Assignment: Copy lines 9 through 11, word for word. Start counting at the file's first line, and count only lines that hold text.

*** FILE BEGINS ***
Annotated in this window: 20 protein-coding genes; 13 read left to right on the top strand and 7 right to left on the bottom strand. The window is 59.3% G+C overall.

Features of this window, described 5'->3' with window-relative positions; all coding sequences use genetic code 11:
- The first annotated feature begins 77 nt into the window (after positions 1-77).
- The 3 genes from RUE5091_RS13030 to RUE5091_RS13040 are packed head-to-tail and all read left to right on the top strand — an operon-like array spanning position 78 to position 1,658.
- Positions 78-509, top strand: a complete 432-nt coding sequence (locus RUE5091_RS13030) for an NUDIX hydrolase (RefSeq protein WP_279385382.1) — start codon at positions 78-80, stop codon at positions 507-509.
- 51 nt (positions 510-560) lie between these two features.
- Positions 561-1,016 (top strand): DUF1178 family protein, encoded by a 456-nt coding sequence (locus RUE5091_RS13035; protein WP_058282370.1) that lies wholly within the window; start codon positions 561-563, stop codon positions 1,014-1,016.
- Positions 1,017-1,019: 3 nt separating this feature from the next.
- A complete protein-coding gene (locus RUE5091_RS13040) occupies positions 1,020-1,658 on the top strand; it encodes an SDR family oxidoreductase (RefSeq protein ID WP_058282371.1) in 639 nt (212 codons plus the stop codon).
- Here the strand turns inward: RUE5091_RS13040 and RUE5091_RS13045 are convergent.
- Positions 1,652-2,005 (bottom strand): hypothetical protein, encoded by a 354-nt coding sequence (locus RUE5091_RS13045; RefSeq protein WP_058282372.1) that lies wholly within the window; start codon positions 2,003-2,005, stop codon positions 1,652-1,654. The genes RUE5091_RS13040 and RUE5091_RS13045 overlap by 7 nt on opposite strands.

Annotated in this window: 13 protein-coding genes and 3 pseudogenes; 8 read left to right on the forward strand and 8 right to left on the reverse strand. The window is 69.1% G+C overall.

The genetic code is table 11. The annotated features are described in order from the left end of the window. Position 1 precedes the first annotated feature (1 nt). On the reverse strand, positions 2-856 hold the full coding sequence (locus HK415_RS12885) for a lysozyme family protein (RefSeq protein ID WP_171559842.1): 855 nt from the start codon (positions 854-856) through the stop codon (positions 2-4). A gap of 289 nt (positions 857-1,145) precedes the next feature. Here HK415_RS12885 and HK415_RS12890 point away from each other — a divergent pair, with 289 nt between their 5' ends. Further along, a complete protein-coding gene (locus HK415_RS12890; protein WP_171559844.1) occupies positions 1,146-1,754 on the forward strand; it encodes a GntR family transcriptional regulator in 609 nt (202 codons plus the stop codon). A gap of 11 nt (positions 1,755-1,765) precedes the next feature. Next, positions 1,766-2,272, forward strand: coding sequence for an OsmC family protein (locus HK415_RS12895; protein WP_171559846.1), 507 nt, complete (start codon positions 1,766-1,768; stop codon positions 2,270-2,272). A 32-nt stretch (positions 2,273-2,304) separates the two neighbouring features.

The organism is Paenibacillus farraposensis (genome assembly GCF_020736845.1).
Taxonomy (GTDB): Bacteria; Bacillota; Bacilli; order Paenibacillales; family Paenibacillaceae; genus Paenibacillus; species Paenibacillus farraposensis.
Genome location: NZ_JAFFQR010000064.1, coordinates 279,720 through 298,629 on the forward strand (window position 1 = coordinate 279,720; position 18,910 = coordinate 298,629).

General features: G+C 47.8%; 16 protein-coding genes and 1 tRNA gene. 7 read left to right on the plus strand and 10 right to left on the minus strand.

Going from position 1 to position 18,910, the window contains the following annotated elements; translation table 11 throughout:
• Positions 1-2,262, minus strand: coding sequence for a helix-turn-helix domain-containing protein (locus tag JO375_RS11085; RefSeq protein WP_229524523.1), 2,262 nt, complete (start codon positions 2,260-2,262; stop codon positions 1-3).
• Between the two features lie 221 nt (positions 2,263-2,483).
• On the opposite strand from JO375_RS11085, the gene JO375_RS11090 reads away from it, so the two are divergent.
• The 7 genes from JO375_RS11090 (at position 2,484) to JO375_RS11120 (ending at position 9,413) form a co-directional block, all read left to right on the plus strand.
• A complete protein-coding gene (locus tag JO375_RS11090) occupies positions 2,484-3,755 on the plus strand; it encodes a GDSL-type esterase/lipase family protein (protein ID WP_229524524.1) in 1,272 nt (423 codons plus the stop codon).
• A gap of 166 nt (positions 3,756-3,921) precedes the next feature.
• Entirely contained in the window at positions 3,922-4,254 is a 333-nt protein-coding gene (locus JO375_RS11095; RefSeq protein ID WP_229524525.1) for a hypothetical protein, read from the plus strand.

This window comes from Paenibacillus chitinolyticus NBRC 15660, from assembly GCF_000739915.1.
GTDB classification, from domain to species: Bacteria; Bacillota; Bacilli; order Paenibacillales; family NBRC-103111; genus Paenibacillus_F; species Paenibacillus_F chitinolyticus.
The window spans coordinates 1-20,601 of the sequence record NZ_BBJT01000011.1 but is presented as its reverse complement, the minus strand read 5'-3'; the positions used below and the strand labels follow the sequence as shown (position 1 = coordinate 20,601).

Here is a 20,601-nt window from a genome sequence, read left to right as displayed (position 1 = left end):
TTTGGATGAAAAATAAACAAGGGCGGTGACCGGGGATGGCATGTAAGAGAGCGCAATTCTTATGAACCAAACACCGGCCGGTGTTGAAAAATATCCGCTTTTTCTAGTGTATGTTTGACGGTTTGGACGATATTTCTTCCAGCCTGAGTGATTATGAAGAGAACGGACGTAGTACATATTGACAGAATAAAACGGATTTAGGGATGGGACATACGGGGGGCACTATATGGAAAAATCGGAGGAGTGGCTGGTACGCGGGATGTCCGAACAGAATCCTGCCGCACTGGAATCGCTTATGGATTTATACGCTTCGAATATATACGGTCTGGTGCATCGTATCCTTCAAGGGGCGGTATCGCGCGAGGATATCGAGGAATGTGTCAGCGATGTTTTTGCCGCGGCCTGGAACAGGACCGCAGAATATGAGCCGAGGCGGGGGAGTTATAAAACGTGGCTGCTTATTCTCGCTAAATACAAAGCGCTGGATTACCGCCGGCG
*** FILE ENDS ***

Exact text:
- A complete protein-coding gene (locus RUE5091_RS13040) occupies positions 1,020-1,658 on the top strand; it encodes an SDR family oxidoreductase (RefSeq protein ID WP_058282371.1) in 639 nt (212 codons plus the stop codon).
- Here the strand turns inward: RUE5091_RS13040 and RUE5091_RS13045 are convergent.
- Positions 1,652-2,005 (bottom strand): hypothetical protein, encoded by a 354-nt coding sequence (locus RUE5091_RS13045; RefSeq protein WP_058282372.1) that lies wholly within the window; start codon positions 2,003-2,005, stop codon positions 1,652-1,654. The genes RUE5091_RS13040 and RUE5091_RS13045 overlap by 7 nt on opposite strands.